It has been a long time since I made myself slow down enough to write. It has been survival mode for so long, I think I just adjusted to it inside and now I am functioning again. Tears and anger, panic and prayers, all help me through. I sleep more now and the other moments are full of being mom's executive function. Is it good functioning? I refuse to judge. It is working better than before, but still isn't what I was hoping for.
Disappointment is common as snowstorms in New England. Frequent and intense. It makes me slow down at any rate. Although I have been too occupied with the interminable tasks of living to write, I, and my connection to the holy have been growing. So much happens in silence and the dark. It has been a long uphill climb to adjust to my lost illusions of freedom and self determination.
When did I get the idea I had choices anyway? Letting go of more of my self and redefining ministry to fit my reality still only goes so far in my soul. I just feel betrayed. I resist what my heart finds painful. I try faking it, but to little benefit. I have grown adept at "fiblettes" for the demented, but it falls short at home. The problem is that I know when I am lying to myself, so it doesn't work very well.
So now, snowbound. Living in the strange yet beautiful white dunes of mega-snow. Isolated by the "snowball effect" of a Blizzard or Winter storm event every couple of days that keeps my students and my caregivers far from me and all of us locked inside. I am now unable to hide away from the disease that steals mom. The constant winter has forced me to care for her, too much and yet just enough, alone. For a month plus. With snow engulfing my world, I have few choices. I am here. No one else can come, even when they want to. And like the ever growing snowbanks prevent me from seeing the road, the constant exposure to mom's mental winter, prevents me from ignoring the reality. Now, to embrace that cold truth, and find the joy anyway.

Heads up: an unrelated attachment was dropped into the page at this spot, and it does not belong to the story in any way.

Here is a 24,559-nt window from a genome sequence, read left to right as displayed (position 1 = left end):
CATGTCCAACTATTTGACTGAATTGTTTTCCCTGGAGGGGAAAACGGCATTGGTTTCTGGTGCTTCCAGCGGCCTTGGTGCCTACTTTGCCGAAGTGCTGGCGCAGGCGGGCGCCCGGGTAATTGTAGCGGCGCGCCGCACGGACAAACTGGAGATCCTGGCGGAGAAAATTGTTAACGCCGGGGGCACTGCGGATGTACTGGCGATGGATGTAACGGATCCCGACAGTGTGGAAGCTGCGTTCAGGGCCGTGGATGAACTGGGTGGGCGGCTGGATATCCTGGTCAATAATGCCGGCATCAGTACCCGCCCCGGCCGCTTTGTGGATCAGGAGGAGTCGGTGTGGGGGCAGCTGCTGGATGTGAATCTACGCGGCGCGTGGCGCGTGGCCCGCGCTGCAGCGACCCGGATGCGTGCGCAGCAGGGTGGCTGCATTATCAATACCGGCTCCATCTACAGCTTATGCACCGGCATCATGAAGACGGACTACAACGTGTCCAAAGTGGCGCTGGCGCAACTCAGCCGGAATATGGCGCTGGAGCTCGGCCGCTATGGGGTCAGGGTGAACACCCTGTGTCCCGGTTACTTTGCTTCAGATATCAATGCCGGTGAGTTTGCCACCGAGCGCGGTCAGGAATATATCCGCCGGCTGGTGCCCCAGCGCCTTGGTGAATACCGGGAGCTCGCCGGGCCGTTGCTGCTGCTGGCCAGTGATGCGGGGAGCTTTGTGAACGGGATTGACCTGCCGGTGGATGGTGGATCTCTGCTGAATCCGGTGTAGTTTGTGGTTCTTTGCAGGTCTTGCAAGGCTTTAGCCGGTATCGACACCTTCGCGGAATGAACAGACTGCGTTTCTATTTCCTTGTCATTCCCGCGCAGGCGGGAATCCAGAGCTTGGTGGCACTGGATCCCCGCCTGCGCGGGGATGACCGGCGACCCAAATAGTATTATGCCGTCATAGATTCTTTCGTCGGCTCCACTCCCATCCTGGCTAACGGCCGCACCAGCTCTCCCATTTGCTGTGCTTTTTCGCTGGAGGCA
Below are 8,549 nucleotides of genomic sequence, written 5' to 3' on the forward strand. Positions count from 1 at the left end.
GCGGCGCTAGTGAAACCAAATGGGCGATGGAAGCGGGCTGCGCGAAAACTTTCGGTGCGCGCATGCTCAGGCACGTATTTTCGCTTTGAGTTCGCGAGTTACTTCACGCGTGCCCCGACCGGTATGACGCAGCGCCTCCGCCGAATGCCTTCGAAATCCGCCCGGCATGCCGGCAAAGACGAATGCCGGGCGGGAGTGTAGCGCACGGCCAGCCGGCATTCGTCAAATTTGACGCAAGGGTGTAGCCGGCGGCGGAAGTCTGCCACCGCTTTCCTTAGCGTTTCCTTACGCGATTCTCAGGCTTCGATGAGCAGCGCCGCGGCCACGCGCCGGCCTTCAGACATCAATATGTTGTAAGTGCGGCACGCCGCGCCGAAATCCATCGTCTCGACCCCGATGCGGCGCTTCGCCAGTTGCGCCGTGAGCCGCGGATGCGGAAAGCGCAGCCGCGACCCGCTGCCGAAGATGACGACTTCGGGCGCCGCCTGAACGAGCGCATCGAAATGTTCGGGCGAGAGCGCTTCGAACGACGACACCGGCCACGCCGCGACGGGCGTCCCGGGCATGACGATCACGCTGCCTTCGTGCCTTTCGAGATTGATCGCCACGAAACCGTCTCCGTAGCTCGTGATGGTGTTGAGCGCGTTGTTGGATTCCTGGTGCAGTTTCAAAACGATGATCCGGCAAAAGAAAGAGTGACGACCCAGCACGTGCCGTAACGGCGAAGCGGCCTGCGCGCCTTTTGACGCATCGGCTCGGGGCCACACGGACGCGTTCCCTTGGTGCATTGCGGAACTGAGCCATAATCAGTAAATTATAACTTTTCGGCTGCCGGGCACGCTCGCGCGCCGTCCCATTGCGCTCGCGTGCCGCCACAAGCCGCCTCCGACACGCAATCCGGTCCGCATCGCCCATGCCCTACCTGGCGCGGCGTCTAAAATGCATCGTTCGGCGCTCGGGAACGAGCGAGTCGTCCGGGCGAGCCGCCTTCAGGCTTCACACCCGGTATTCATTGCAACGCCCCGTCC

I know there is a metaphor for the slowing of mom's brain that parallels this constant barrage of winter white. It is beautiful, dangerous, and can literally bring down the house if we ignore it and don't clear it.
Our physical bodies ache from all the shoveling. Our cabin fever is at a high pitch and worrying about the next storm only makes for a sour stomach. The weather will continue at its' pace, not ours. Snow will still come. Reacting is sometimes the only option.
For now...It is pretty, and it will be a very green summer with all the melt. That is all I can get to right now. but it is something.
It will have to do.
And it is enough.